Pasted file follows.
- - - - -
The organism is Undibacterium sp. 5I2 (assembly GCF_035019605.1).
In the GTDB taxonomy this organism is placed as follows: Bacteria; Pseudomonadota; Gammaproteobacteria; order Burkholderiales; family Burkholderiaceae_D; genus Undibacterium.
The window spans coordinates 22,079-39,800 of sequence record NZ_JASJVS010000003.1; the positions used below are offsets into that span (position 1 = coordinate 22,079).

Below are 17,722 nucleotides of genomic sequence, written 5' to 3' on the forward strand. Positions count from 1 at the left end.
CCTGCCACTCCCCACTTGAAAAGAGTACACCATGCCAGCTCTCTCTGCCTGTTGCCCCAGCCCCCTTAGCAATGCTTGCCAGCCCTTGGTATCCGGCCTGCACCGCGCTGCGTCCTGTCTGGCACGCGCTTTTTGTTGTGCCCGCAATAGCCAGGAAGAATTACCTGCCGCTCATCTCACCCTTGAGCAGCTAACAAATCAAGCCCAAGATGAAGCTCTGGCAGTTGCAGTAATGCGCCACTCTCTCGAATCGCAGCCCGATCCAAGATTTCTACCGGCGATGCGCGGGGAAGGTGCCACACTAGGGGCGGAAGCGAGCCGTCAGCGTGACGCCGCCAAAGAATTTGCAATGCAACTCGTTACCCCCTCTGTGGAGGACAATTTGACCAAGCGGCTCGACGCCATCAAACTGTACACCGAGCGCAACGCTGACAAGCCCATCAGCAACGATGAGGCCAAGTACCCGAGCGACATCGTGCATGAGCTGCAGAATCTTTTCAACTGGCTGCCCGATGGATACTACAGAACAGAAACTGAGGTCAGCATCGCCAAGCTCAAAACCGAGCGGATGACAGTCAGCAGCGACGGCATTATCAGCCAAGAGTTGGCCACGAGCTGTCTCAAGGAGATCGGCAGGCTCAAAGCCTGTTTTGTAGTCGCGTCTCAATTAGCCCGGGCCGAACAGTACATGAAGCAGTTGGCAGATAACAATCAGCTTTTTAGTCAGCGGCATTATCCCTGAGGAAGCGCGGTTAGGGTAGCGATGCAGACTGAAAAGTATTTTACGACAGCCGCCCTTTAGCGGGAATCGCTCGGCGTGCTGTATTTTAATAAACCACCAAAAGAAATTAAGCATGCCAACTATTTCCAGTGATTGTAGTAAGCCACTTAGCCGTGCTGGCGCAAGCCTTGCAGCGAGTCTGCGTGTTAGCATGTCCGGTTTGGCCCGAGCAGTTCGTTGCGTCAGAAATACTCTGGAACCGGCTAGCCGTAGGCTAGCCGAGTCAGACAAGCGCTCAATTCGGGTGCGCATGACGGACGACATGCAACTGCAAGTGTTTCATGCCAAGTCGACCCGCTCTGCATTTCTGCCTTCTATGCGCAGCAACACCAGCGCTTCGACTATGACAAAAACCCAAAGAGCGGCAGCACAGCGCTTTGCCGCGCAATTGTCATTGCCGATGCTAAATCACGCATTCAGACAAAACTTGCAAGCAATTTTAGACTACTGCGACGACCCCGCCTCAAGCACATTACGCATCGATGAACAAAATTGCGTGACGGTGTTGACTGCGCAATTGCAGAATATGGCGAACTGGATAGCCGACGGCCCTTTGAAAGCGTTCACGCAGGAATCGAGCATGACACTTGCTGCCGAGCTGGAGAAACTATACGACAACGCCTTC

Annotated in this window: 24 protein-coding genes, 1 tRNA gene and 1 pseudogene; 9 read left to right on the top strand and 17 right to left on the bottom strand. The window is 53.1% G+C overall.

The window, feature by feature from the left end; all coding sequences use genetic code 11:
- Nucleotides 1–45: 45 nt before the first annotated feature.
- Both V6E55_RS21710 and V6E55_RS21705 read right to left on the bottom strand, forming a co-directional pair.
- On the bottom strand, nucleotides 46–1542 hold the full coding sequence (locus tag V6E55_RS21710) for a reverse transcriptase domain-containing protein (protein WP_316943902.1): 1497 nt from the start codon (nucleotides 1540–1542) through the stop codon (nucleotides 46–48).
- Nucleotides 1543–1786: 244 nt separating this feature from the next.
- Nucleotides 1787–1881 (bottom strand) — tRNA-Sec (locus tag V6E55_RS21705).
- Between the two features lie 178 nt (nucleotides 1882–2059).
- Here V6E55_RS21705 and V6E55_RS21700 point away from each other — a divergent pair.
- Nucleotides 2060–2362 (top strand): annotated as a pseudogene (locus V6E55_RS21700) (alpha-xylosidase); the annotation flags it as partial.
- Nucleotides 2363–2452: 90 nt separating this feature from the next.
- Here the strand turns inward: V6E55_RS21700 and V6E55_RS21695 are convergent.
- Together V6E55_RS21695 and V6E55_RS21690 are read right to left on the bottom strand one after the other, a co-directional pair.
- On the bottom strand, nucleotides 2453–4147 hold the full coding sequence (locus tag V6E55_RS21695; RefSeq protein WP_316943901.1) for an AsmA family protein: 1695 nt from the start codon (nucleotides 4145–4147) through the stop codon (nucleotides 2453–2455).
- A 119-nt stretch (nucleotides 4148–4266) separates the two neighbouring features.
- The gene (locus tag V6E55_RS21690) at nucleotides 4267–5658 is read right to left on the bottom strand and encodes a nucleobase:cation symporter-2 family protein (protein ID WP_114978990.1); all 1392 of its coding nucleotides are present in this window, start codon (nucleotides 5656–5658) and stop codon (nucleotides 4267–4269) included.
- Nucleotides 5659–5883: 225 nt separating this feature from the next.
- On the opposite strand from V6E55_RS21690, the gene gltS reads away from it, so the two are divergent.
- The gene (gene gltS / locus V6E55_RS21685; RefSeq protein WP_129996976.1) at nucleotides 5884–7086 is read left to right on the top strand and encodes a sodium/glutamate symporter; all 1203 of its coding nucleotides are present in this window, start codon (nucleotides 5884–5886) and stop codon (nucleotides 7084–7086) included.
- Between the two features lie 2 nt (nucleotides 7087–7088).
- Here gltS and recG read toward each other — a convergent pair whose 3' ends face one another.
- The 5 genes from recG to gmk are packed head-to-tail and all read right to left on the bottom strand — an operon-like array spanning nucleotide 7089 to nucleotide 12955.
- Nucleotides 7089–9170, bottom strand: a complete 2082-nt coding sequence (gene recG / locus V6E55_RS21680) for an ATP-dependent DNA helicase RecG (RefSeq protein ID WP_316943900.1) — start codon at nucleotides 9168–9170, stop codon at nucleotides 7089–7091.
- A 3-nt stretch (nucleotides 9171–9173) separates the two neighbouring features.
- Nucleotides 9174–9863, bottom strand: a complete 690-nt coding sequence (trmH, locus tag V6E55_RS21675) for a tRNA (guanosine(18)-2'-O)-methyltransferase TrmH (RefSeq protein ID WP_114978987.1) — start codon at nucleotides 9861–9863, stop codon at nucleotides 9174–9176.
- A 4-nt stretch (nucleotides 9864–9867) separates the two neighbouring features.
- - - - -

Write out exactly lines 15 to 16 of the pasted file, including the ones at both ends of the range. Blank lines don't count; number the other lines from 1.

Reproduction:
- Nucleotides 2060–2362 (top strand): annotated as a pseudogene (locus V6E55_RS21700) (alpha-xylosidase); the annotation flags it as partial.
- Nucleotides 2363–2452: 90 nt separating this feature from the next.